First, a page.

Travel and Exploration
Over 260 years, the Library has built a rich and varied collection of travel and exploration books dating from antiquity through the 21st century, describing journeys from the tropics to the poles, from well-heeled, carefree grand tours to harrowing tales of endurance and deprivation. Below you will find some recommendations from Library staff for your next armchair journey. Destinations range from 80 miles away on the NJ Turnpike to the deepest Amazon jungle, but the only mode of transportation required is our trusty stacks elevator.
The Pine Barrens | John McPhee (1968) 917.49 M
In the most populous state in the nation, New Jersey’s vast Pine Barrens region is nonetheless still as open, uninhabited, and mysterious as it was when McPhee wrote this book. Rare pygmy pitch pines, carnivorous plants, Pine Barrens tree frogs (found only here, sounding like honking geese), as well as the misunderstood “Pineys” who live and work in the region are all found in McPhee’s glorious narrative.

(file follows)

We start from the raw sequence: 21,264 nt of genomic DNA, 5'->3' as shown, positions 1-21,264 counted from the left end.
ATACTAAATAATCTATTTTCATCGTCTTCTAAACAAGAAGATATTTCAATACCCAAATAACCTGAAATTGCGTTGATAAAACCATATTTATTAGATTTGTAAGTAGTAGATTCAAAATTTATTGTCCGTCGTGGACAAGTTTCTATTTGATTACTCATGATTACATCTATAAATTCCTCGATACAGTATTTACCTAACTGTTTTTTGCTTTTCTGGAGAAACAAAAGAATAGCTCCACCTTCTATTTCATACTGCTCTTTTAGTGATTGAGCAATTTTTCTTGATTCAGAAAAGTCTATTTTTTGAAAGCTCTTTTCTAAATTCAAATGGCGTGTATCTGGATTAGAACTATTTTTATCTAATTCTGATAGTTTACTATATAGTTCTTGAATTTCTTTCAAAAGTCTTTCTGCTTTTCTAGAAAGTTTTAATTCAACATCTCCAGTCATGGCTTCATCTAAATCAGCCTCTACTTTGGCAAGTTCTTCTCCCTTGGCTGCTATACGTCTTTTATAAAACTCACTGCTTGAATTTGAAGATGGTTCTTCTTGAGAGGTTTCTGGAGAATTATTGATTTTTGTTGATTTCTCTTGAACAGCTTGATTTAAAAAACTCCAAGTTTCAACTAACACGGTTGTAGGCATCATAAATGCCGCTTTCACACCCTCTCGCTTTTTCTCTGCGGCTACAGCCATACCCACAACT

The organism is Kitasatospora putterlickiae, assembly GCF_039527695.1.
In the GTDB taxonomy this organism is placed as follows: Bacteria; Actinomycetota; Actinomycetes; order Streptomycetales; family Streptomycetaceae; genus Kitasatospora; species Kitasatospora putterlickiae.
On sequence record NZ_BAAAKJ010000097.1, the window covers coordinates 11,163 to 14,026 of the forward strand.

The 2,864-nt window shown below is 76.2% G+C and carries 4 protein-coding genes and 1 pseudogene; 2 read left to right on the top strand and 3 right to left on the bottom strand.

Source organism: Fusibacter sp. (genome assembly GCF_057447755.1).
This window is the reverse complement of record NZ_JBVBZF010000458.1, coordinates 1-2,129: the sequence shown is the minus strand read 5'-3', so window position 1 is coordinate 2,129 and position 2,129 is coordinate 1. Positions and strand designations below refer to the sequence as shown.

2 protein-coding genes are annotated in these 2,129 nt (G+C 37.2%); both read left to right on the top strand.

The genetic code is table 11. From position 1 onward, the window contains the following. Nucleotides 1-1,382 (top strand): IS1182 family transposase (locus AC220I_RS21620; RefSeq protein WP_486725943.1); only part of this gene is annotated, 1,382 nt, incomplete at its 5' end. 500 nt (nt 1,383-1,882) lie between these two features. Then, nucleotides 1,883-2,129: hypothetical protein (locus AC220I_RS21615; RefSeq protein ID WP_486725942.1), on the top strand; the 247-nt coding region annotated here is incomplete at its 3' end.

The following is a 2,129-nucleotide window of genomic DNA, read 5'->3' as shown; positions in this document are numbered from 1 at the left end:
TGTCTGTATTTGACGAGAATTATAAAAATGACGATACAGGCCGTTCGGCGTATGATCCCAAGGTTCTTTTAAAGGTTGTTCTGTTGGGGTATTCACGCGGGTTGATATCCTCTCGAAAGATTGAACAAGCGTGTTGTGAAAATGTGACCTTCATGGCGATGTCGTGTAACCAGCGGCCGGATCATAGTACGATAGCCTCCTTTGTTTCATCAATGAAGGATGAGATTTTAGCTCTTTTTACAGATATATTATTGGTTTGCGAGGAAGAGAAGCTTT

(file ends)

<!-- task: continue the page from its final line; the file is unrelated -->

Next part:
A Week at the Airport: A Heathrow Diary | Alain de Botton (2009) 387.7 D
Most travelers rarely stop to explore or think about the “non-place” where many journeys begin and end. In this slim volume, de Botton makes London’s sprawling Heathrow Airport his destination as the airport’s first “writer-in- residence”. He spies on travelers—poignantly observing two lovers departing—and converses with everyone from security personnel to the airport’s chaplain, while reflecting on the nature of our global society. You may see Newark Liberty International Airport in a whole new light.